Youth Ministry

A recent book from the USA, Almost Christian: What the Faith of our Teenagers is Telling the American Church, is built on the observation most American young people who are engaged in religion are ‘luke-warm’ about it. They see God as wanting people to be good, nice and fair to each other, but God is not involved in their lives, except to help them serve problems. The author, Kenda Dean, argues that young people are reflecting the attitudes in their families and in their churches. She suggests that young people are not articulate and passionate about the Christian faith because they have not heard a high level of articulation or experienced a high level of passion in their homes or in their churches.

However, Dean does not take into account the research which indicates that young people do not simply copy what they hear and see. They develop it in their own way, to meet their needs and to fit into the picture they have of what life is all about – a picture which is described in the ‘midi-narrative’ of young people. Dean’s suggestions for youth ministry should be taken seriously. Certainly, the faith of parents and church can have a significant impact. It is important to ask if young people have opportunities to express faith, not just verbally but through engagement in projects and mission? Are there opportunities for learning and deepening their sense of what the Christian life is about? Are they engaged to contemplate the deep questions of life? One of the key questions for youth ministry is the extent to which we help young people to find answers … and the extent we focus on those processes which encourage the asking of questions.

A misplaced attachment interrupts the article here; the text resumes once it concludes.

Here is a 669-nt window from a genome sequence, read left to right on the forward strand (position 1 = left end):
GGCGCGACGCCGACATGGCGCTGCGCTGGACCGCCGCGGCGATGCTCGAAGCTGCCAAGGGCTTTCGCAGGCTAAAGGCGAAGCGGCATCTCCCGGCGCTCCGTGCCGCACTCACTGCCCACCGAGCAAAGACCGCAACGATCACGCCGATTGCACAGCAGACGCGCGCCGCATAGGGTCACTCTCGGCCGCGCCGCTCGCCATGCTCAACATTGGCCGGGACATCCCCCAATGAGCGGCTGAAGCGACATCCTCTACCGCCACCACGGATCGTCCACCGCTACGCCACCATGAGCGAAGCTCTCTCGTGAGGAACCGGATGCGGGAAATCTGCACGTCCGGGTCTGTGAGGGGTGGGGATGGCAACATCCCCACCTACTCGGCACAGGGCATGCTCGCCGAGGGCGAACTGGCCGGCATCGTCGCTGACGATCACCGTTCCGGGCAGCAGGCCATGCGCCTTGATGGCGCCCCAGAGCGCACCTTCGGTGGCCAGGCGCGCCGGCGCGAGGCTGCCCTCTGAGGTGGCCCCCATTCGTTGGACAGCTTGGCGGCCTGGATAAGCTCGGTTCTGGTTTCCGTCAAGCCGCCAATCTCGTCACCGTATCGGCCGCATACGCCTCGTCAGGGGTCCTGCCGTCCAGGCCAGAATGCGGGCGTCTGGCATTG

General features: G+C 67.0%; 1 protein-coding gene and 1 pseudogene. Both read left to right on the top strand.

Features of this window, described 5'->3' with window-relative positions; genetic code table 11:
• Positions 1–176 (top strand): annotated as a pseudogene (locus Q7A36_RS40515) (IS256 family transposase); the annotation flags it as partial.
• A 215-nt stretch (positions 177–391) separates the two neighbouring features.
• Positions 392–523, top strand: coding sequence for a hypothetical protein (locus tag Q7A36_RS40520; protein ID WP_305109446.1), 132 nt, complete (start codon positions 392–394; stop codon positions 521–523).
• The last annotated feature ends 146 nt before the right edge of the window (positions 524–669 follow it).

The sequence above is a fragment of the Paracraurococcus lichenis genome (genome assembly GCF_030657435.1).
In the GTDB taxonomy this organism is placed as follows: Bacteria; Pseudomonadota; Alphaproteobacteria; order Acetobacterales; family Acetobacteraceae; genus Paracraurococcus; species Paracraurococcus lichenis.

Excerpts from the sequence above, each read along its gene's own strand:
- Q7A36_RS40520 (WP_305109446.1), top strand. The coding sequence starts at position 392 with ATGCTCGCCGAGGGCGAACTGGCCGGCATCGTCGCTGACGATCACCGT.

For a full review of Kenda Dean’s book, Almost Christian, see: https://www.cra.org.au/products-page/pointers/pointers-vol-23-1-for-downloading/

Comments are closed.